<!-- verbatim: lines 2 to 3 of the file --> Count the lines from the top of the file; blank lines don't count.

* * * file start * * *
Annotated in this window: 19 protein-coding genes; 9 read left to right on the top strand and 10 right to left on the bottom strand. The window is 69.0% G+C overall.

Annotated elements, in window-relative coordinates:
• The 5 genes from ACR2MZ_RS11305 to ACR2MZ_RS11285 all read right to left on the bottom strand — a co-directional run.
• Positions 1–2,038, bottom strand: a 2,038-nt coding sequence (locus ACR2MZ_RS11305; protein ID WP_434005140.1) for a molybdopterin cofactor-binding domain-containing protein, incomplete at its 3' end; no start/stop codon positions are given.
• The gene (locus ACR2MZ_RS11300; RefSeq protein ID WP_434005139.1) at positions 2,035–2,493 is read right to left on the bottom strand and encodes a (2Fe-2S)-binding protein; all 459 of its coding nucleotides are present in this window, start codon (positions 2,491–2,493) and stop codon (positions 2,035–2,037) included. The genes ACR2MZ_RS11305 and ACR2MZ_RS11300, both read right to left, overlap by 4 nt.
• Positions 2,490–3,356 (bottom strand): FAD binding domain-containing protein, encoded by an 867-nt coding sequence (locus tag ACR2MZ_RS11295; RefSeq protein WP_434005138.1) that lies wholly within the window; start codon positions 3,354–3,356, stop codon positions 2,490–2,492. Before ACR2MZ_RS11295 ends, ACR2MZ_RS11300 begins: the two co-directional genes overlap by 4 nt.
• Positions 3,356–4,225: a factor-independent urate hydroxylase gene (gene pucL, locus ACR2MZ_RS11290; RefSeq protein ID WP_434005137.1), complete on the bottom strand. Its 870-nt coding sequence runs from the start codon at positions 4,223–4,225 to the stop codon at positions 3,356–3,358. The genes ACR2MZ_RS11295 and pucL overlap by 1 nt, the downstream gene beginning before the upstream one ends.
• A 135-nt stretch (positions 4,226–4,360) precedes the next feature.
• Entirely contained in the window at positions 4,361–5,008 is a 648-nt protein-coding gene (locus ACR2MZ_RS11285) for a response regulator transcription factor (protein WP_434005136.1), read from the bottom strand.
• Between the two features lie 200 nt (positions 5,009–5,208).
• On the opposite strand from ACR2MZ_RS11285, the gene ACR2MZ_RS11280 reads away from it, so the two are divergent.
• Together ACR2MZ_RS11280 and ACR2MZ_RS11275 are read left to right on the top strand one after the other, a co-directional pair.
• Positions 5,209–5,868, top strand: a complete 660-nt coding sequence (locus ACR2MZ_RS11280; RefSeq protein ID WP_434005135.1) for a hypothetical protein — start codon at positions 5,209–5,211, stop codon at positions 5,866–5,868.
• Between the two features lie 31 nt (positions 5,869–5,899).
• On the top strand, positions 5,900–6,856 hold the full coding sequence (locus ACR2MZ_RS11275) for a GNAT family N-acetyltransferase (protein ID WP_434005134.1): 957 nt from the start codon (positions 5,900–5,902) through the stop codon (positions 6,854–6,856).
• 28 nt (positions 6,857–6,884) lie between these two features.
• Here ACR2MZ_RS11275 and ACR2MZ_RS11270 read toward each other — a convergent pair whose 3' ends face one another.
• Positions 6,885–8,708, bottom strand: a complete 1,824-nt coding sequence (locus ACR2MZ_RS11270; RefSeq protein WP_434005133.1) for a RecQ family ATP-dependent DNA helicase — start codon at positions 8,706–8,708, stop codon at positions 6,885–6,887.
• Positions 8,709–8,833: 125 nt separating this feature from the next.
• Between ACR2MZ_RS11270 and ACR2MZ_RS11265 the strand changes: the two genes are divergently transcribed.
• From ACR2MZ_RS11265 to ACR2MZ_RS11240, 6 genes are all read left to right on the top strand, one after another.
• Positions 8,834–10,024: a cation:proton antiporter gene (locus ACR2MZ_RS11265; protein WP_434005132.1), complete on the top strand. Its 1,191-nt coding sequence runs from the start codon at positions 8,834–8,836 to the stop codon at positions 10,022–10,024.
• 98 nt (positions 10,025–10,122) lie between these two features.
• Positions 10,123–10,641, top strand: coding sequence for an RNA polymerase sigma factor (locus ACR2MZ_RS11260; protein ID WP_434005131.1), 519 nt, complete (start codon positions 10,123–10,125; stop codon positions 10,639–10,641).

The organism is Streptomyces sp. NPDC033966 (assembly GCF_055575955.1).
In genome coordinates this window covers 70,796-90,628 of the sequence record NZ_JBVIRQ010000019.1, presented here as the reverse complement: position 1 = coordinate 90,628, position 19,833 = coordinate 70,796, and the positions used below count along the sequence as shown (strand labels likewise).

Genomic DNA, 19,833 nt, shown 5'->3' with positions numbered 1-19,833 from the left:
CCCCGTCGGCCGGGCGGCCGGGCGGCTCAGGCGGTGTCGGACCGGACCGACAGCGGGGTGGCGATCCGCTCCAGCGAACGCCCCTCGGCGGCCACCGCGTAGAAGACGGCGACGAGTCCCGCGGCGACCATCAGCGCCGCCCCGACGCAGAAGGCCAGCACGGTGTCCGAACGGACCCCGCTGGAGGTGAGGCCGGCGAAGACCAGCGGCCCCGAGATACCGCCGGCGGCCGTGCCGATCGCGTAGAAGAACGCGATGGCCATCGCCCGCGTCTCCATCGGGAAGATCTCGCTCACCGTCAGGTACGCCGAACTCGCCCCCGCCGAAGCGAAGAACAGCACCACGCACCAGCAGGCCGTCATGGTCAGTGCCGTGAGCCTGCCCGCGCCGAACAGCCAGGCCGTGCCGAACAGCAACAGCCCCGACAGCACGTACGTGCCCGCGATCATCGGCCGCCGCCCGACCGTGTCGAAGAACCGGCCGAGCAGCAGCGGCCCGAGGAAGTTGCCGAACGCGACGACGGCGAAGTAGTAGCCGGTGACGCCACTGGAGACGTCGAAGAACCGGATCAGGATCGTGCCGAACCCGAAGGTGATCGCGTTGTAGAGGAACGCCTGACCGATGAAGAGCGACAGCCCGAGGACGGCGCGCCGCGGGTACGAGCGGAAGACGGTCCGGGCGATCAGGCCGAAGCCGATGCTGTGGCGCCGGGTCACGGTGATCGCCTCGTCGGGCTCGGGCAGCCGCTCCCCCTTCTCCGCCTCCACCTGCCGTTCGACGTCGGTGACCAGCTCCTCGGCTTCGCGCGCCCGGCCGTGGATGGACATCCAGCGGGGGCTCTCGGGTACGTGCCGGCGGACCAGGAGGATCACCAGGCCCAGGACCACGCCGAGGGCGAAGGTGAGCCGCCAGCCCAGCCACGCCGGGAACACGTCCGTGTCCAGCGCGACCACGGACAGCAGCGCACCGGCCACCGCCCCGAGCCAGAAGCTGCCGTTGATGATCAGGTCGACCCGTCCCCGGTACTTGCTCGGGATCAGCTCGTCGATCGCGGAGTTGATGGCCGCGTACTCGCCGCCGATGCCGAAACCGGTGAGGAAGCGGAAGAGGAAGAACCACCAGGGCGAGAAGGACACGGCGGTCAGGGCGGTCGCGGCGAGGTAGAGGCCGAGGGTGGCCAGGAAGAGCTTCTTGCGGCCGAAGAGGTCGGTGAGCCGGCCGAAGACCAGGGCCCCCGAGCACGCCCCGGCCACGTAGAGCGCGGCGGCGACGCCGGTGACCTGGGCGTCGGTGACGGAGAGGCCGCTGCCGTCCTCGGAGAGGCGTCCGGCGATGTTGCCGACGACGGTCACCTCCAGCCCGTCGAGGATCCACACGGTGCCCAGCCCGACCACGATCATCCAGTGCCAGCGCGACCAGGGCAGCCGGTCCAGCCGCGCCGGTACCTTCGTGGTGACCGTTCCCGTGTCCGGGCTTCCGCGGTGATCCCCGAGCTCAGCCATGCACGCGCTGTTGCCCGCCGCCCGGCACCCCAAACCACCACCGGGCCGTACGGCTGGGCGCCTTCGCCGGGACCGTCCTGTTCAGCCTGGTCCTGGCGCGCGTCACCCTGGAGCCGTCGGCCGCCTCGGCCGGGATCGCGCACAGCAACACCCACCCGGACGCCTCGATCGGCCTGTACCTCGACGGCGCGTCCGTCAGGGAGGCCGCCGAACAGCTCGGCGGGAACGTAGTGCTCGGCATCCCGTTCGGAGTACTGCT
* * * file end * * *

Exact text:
Annotated elements, in window-relative coordinates:
• The 5 genes from ACR2MZ_RS11305 to ACR2MZ_RS11285 all read right to left on the bottom strand — a co-directional run.